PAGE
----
The New Yorker Magazine Celebrates Technological Milestone With the Release of Its iPad Edition
The New Yorker released its app version for the Apple iPad this morning, offering to its consumers the current issue's full table of contents every Monday morning. Readers can choose what issues they would like to buy, and are able to access them from whatever media and at any time they like.
According to a letter from the editors in the current edition of The New Yorker, this app edition will have more than the print version, including video and audio of poets reading their work, as well as additional cartoons and photos.
The New Yorker has been issuing magazines since 1925, and today, its editors are, according to their letter, "at once delighted and a little bewildered about this latest digital development and our place in it: delighted because of the quality of what the tablet provides and the speed with which the magazine can be distributed, but bewildered, too, because we'd be liars if we said we knew precisely where technology will lead."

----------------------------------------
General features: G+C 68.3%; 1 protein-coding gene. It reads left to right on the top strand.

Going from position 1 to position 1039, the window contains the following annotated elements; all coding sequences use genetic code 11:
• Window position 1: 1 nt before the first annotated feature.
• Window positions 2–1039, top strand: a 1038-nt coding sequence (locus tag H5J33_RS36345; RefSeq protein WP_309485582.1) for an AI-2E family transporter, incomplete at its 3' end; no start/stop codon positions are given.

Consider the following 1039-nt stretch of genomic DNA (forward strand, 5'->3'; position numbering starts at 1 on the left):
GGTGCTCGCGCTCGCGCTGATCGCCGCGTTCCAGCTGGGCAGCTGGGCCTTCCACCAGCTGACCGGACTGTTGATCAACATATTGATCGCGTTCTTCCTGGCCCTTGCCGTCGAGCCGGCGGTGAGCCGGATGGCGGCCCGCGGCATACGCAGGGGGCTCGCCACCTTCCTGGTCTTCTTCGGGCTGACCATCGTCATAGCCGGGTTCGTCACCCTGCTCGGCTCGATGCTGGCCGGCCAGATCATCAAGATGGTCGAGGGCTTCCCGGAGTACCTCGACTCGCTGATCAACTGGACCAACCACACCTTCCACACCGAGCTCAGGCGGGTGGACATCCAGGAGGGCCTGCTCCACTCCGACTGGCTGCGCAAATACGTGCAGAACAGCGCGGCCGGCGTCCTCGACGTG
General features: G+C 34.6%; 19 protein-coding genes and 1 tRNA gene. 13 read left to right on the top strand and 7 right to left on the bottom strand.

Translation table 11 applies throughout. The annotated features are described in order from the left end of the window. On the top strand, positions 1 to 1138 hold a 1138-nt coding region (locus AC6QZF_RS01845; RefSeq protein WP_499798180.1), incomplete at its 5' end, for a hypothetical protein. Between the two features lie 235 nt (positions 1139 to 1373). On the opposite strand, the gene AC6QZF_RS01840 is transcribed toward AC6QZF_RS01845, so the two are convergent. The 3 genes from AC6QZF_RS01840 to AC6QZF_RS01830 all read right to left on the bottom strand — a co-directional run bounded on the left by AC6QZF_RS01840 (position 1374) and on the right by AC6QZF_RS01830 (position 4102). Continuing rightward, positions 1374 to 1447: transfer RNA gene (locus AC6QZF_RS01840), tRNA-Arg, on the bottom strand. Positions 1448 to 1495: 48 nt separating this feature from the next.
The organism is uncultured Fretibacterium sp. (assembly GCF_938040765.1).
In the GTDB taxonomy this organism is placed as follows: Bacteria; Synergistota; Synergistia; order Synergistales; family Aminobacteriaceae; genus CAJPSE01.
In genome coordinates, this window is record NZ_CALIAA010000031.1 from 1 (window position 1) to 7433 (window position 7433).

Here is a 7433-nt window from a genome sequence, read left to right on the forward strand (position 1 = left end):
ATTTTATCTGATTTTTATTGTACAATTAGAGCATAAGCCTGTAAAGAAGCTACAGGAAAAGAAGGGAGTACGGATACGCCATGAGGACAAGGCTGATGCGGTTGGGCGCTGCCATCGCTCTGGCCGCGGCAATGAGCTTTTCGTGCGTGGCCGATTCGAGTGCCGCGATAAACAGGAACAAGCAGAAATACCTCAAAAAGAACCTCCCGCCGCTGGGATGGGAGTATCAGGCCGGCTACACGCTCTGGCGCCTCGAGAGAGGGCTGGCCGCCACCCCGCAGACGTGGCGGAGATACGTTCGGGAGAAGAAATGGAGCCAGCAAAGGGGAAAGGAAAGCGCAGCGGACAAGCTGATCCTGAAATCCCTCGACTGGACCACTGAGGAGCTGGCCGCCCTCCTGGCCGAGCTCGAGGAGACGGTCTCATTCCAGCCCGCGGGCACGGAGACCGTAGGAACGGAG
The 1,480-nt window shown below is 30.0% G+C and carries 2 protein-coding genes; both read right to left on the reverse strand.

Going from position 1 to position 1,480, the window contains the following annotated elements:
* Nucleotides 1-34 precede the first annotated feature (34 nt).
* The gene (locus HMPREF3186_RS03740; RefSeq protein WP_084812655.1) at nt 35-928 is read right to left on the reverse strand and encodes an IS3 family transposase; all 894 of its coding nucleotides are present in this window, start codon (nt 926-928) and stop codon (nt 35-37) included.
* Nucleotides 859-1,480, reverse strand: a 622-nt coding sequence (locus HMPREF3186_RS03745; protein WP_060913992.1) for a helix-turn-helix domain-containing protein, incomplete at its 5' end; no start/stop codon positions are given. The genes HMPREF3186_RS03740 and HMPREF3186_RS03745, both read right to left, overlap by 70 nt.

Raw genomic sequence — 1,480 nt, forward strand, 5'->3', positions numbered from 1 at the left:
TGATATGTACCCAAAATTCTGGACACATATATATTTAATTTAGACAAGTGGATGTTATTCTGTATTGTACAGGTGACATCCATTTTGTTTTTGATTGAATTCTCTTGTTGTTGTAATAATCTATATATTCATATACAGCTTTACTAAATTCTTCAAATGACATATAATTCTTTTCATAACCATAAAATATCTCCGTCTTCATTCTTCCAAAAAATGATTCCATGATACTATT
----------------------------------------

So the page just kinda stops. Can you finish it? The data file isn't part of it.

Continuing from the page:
Kilian Schalk, technical director of digital projects for The New Yorker, is proud of the magazine's accomplishment, saying "This represents the culmination of a decade's worth of work, starting with newyorker.com, which launched in 2001, and progressing through the DVD archive set, the digital edition and online archive, Kindle and Nook editions, to an app that is available anywhere in the world on iTunes. [This is] very different from the paper-only magazine I joined in December 1999, and [I am] very hopeful for the future."